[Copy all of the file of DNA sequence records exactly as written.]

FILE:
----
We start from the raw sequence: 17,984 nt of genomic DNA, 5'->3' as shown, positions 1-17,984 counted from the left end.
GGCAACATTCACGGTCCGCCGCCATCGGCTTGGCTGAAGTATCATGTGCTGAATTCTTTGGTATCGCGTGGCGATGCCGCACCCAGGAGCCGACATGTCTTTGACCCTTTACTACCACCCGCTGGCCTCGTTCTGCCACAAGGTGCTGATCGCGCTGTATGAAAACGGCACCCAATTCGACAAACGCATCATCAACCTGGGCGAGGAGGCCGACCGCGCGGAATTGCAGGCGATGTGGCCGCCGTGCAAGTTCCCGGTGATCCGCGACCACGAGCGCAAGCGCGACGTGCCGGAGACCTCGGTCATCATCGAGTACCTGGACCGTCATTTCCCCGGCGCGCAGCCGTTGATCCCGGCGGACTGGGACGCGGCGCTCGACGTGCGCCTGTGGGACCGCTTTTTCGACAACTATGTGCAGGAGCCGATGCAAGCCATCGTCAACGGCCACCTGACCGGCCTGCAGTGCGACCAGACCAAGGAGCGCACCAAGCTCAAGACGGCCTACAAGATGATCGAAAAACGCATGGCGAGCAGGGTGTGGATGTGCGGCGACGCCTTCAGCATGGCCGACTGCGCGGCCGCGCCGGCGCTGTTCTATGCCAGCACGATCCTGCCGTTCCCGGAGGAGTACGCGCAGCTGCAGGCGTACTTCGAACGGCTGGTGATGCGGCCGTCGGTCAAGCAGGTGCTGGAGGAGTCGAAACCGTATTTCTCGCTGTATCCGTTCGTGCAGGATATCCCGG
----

We start from the raw sequence: 17,984 nt of genomic DNA, 5'->3' as shown, positions 1-17,984 counted from the left end.
GGCAACATTCACGGTCCGCCGCCATCGGCTTGGCTGAAGTATCATGTGCTGAATTCTTTGGTATCGCGTGGCGATGCCGCACCCAGGAGCCGACATGTCTTTGACCCTTTACTACCACCCGCTGGCCTCGTTCTGCCACAAGGTGCTGATCGCGCTGTATGAAAACGGCACCCAATTCGACAAACGCATCATCAACCTGGGCGAGGAGGCCGACCGCGCGGAATTGCAGGCGATGTGGCCGCCGTGCAAGTTCCCGGTGATCCGCGACCACGAGCGCAAGCGCGACGTGCCGGAGACCTCGGTCATCATCGAGTACCTGGACCGTCATTTCCCCGGCGCGCAGCCGTTGATCCCGGCGGACTGGGACGCGGCGCTCGACGTGCGCCTGTGGGACCGCTTTTTCGACAACTATGTGCAGGAGCCGATGCAAGCCATCGTCAACGGCCACCTGACCGGCCTGCAGTGCGACCAGACCAAGGAGCGCACCAAGCTCAAGACGGCCTACAAGATGATCGAAAAACGCATGGCGAGCAGGGTGTGGATGTGCGGCGACGCCTTCAGCATGGCCGACTGCGCGGCCGCGCCGGCGCTGTTCTATGCCAGCACGATCCTGCCGTTCCCGGAGGAGTACGCGCAGCTGCAGGCGTACTTCGAACGGCTGGTGATGCGGCCGTCGGTCAAGCAGGTGCTGGAGGAGTCGAAACCGTATTTCTCGCTGTATCCGTTCGTGCAGGATATCCCGG